dystopian or reality?

“Friendliness took the place of charity, contentment the place of hope,
and knowledge the place of faith.”

Robert Hugh Benson, Lord of the World


(Monsignor Robert Hugh Benson)

First, read the following intro to a new book I’ve recently learned about, along
with a few of the following reviews—and then we’ll talk…

Oh, but keep this in mind, the book was written in 1907.

What would you do if you were living
at a time when the entire world regarded
Christianity as a dangerous superstition…

When governments ridiculed religion
and exalted the progress of humanity…

And materialism and psychology seemed
to provide for man’s every need?
Can you imagine a world where
faith is replaced by “information,”
hope with “contentment,” and
charity with “friendliness”?

Where politicians are lauded as prophets,
and the greatest politician of them all
is worshipped by the masses as the
Messiah, they’ve been waiting for?

A world where Humanitarianism is the
new “Kingdom of God,” and madness
descends like a fog on the nations?
What would you do if you saw priests, bishops,
and Catholic laity falling under this great delusion
and apostatizing from the Faith in masses?

What would it be like to see everything
and everyone rapidly coalescing into
two distinct yet unequal camps:

…the World and its massive secular power—
and the small flock of Christ’s true Church?
And all the while God
seems distant and silent.

His Church appears to be defeated,
with all hope lost; Rome seems
as vulnerable as a sandcastle
before the crashing tide.

The Church has no men who are
strong enough for the decisive
fight that is approaching.

Except one.

Father Percy Franklin.

On the surface, he is a young, unassuming priest,
but deep down he is a man-made for the times—
like a brilliant general who sees with strategic
and intuitive eyes the powers that are at play.

He rises in the ranks to lead the
Church in its darkest hour.

How will he endure the impending
assault of the world’s combined powers?

All this is the apocalyptic scene
placed before you by novelist
Fr. Robert Hugh Benson.

In this dystopian novel, we can
see prophetic elements of our
present real-world crisis.

“Classic and prophetic work.”
—Joseph Pearce

You will find yourself in a world
that feels hauntingly familiar…

…a world in which there is a magnetic
temptation to apostasy, and even the strong
struggle to keep their faith in Christ.

Author Robert Hugh Benson
will make you ask yourself:

Would my faith in Christ and His Church
remain unshaken if I lived in a world like this?

Robert Hugh Benson was a famous Anglican priest.
His father was the Archbishop of Canterbury.

But he stunned the world when he left the Church
of England and became a devout Catholic priest.

A brilliant author, he was also an astute
observer of the great world powers
that were at work in his day.

He predicted that a modern rise in mass communication
and weapons of mass destruction would culminate in a
future clash of the world against God and His Church.

‘Lord of the World’ is his apocalyptic novel,
written in the years leading up to the Great War—
the war that would bring Our Lady to Fatima—and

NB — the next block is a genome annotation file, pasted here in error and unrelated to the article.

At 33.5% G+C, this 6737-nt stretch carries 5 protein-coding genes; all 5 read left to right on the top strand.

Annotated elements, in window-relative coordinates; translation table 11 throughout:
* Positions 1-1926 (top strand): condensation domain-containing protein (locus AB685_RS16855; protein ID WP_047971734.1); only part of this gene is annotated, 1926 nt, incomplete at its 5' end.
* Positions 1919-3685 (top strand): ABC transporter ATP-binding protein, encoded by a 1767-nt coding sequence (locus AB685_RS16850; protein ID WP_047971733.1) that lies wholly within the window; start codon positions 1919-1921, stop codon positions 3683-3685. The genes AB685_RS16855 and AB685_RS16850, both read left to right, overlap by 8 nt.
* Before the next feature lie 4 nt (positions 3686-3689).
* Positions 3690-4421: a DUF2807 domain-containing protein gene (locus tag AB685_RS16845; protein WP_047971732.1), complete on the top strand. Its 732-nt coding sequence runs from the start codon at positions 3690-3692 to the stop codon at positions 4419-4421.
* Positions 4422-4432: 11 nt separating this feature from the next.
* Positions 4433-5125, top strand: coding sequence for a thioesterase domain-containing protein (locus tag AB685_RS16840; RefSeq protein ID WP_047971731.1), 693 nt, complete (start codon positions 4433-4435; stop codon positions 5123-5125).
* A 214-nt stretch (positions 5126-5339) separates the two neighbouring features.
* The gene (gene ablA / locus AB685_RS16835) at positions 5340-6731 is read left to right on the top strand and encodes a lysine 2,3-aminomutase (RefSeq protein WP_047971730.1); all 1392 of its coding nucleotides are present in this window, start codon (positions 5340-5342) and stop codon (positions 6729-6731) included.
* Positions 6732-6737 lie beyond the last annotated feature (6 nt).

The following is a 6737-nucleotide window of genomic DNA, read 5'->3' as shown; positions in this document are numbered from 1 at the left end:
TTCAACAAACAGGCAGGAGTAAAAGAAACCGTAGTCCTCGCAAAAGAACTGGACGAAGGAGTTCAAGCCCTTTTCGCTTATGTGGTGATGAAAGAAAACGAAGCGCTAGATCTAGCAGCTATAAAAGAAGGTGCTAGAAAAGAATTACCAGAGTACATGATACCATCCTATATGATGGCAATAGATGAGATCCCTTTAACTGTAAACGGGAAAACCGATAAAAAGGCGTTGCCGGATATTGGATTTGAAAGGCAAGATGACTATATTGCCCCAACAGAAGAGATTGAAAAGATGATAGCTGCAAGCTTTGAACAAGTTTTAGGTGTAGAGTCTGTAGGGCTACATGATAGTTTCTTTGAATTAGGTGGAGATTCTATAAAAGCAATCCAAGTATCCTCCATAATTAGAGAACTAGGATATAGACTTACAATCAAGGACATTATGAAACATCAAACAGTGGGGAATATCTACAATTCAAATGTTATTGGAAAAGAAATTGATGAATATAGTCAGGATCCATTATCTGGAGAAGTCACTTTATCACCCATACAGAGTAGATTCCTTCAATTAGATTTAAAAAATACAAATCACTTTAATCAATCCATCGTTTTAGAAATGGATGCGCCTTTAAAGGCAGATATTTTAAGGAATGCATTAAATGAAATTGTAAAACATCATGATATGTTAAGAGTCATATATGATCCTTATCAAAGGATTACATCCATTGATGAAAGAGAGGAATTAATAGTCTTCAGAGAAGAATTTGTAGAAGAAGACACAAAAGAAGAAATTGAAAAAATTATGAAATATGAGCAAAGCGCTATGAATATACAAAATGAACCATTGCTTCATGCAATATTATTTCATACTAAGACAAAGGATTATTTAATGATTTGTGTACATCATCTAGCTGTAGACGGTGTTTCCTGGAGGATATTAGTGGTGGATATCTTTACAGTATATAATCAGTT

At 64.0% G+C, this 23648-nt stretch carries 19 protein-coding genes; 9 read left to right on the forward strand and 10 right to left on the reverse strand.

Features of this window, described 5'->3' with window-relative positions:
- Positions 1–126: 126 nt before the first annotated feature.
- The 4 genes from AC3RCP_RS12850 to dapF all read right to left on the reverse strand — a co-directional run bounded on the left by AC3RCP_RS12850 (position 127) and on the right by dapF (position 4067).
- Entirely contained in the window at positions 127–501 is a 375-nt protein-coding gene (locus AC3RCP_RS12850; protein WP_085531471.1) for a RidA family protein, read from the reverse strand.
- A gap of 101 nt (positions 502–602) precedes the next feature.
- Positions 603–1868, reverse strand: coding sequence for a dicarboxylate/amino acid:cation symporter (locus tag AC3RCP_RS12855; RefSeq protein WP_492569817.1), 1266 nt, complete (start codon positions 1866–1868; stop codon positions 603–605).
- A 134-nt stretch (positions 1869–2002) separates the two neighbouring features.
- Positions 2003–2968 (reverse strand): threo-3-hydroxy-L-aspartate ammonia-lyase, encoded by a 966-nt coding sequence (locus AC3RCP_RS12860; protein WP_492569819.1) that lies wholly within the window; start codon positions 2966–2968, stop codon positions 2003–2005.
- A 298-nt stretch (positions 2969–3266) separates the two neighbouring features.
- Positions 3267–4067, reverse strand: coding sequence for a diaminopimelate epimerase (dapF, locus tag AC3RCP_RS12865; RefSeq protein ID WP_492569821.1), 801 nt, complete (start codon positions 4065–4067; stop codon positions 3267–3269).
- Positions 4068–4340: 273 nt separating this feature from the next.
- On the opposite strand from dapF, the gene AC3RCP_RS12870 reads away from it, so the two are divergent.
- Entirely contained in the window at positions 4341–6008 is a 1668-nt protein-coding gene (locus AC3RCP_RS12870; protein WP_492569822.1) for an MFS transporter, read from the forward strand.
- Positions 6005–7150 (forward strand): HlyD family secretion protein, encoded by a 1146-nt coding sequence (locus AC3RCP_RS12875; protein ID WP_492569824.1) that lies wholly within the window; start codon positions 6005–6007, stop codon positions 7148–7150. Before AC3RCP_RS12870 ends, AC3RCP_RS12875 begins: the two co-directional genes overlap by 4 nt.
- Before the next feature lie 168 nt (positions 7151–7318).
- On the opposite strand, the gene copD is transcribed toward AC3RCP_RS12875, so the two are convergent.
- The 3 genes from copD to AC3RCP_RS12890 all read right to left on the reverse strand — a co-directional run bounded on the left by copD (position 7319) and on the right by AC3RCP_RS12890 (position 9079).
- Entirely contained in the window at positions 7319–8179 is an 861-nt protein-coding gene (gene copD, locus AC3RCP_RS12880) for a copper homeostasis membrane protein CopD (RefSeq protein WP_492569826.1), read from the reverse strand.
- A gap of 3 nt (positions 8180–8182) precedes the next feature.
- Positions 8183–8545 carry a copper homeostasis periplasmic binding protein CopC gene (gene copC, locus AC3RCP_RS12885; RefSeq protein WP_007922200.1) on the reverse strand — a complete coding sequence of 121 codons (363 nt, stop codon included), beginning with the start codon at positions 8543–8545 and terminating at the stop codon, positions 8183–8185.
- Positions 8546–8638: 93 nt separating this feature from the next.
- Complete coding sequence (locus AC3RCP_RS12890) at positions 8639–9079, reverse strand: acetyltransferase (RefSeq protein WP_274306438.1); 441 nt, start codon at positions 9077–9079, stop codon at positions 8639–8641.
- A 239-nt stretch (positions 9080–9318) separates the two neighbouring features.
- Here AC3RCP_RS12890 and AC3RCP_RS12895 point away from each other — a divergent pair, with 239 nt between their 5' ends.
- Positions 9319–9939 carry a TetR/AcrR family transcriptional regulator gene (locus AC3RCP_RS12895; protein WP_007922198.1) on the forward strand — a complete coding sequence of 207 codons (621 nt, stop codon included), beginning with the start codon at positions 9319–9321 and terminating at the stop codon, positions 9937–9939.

he places the reader into a prophetic re-telling
of the Book of Revelation.

“[Robert Hugh Benson] was a magnetic preacher,
an excellent story-teller, a ready writer; he had
enthusiasm and unremitting energy, a rich
imagination… but he knew that there was
only one relationship of absolute
value, that of the soul to God.”

Evelyn Waugh
Author & Convert

“Lord of the World is the right book for Christians
in the modern world—and there may be no
message more critical for our time.”
Most Reverend James D. Conley
Bishop of Lincoln

“A relevant and readable edition
of a harrowing 1907 novel that,
in places, seems all too
familiar and timely.”
Elizabeth Scalia
Acclaimed Catholic Writer

Ok, so let’s chat a minute.

Firstly, I’m not a big fan of fiction or novels.
I’ve always just preferred more actual, realistic, biographical or historical works.
But that’s not to say that I’ve not read my fair share of both good and bad fictional
tales over the years.

So I’ll admit that my interest was certainly piqued when reading this particular intro–
especially when I read the line
“Would my faith in Christ and His Church
remain unshaken if I lived in a world like this?”

For starters… because you and I need to understand that we are indeed living in such a world
as outlined in this intro of a 1907 dystopian novel.

The troubling thing is that we don’t exactly see or “get” that we are living in such a world.

And secondly, the question asked is a very relevant question for both you and me…
the question being, ‘would, or more likely will, our individual faith in both Christ and the
Christian Chruch remain in such an anti-Christian, anti Chruch, anti-Christ culture?
…Not simply be unshaken, but more correctly, will it actually remain??

Because the reality of this particular fictional tale is not whether or not we are actually
living in the world of this 1907 prelate’s fantasy—bur rather are we living one man’s
fantasy which has in actuality become our very own reality??

And thus the looming question that you and I need to be asking ourselves
is whether or not our faith is holding–
is it fast, firmed and fixed…
or is it simply slipping too quickly through our oh so slippery fingers of doubt?

I ordered the book.

5 comments on “dystopian or reality?

  1. atimetoshare.me says:

    Sounds like a good one.

  2. claire says:

    Wow! I hadn’t heard about this book. Thanks for sharing.

  3. Citizen Tom says:

    Thomas Jefferson did not have much use for fiction. Given how expensive books were back then…..

    Fiction allows us to deal with strange concepts. A good writer can make something that would seem absurd a realistic possibility. That, unfortunately, work for good or evil.

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